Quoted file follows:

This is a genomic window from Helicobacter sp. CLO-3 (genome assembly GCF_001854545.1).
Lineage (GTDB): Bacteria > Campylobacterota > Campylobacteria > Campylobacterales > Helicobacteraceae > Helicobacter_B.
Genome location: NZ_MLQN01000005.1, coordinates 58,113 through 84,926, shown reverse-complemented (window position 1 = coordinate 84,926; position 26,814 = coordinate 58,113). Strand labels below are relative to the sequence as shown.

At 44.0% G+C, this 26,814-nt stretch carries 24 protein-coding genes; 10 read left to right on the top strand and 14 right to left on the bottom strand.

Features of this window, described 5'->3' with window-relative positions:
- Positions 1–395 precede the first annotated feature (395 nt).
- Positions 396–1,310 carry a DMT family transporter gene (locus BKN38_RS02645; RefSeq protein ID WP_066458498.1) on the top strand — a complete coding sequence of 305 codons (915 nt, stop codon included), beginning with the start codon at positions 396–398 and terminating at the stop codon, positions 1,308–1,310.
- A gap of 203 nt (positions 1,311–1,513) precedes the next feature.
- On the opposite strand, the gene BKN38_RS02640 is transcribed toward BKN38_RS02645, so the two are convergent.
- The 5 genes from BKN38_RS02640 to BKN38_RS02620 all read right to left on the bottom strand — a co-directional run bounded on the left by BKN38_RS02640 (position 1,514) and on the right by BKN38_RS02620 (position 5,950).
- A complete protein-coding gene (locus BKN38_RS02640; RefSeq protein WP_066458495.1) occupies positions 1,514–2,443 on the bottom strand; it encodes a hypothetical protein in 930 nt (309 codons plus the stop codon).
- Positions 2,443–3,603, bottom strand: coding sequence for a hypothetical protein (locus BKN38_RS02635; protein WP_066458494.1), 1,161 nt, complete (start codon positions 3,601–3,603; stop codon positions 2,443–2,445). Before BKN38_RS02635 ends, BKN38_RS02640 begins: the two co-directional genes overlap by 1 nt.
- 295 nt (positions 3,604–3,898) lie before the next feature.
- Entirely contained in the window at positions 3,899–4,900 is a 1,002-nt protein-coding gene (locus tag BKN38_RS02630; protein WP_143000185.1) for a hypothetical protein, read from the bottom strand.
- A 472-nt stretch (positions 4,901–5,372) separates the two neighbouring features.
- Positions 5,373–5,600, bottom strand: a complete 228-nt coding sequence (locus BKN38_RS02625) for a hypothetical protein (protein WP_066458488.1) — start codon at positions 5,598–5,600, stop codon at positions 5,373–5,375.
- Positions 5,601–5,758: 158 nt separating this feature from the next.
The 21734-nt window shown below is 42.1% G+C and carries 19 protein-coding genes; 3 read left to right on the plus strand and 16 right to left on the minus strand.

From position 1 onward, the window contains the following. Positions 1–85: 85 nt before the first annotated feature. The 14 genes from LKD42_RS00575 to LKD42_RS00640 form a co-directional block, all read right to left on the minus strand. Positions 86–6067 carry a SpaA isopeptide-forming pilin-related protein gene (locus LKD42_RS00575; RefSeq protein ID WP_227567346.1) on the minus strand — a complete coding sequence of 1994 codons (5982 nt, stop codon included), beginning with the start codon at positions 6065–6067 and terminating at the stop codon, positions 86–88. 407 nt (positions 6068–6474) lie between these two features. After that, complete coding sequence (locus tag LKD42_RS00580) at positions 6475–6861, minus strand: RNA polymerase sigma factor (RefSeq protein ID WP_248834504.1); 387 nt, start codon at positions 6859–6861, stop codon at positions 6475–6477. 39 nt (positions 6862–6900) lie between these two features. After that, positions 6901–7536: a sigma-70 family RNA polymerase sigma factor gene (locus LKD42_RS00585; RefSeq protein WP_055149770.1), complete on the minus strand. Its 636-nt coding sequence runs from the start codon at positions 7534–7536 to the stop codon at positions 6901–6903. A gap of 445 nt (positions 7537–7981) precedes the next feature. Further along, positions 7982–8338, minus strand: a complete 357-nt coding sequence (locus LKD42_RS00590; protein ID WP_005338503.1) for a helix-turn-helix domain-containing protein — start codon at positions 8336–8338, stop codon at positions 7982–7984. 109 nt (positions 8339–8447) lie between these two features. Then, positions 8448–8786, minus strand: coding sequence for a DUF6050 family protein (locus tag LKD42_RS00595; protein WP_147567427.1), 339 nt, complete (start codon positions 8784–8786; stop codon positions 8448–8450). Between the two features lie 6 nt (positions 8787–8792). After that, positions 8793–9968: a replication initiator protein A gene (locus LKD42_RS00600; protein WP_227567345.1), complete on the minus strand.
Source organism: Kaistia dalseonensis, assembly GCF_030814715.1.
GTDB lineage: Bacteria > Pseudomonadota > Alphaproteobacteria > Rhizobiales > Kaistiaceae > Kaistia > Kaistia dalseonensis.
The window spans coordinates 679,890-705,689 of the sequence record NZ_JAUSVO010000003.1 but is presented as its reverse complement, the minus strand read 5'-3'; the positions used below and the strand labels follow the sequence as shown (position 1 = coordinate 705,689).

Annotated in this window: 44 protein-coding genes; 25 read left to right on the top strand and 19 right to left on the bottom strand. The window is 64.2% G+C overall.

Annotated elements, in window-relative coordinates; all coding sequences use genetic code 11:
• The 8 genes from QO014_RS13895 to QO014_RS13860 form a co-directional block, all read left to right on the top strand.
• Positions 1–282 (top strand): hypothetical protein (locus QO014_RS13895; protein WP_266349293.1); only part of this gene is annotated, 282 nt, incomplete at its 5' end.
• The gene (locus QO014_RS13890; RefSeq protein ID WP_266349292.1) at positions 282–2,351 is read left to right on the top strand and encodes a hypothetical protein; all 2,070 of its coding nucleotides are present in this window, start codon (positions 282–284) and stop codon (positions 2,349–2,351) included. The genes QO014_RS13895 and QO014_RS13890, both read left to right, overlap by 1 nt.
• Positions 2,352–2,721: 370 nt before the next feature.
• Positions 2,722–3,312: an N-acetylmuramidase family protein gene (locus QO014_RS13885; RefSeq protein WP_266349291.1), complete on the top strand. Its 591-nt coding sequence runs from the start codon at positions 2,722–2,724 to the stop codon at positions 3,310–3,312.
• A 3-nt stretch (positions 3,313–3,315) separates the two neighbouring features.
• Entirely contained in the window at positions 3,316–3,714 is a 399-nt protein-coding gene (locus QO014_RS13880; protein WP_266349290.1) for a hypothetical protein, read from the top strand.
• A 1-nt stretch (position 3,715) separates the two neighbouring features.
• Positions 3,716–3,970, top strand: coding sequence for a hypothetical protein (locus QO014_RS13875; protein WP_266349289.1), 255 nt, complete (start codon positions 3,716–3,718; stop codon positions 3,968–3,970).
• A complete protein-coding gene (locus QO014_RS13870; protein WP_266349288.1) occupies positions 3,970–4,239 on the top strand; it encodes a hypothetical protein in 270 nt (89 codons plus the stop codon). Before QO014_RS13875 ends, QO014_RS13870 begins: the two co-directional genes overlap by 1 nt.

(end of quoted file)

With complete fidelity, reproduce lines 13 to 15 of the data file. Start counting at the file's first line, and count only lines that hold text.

- 295 nt (positions 3,604–3,898) lie before the next feature.
- Entirely contained in the window at positions 3,899–4,900 is a 1,002-nt protein-coding gene (locus tag BKN38_RS02630; protein WP_143000185.1) for a hypothetical protein, read from the bottom strand.
- A 472-nt stretch (positions 4,901–5,372) separates the two neighbouring features.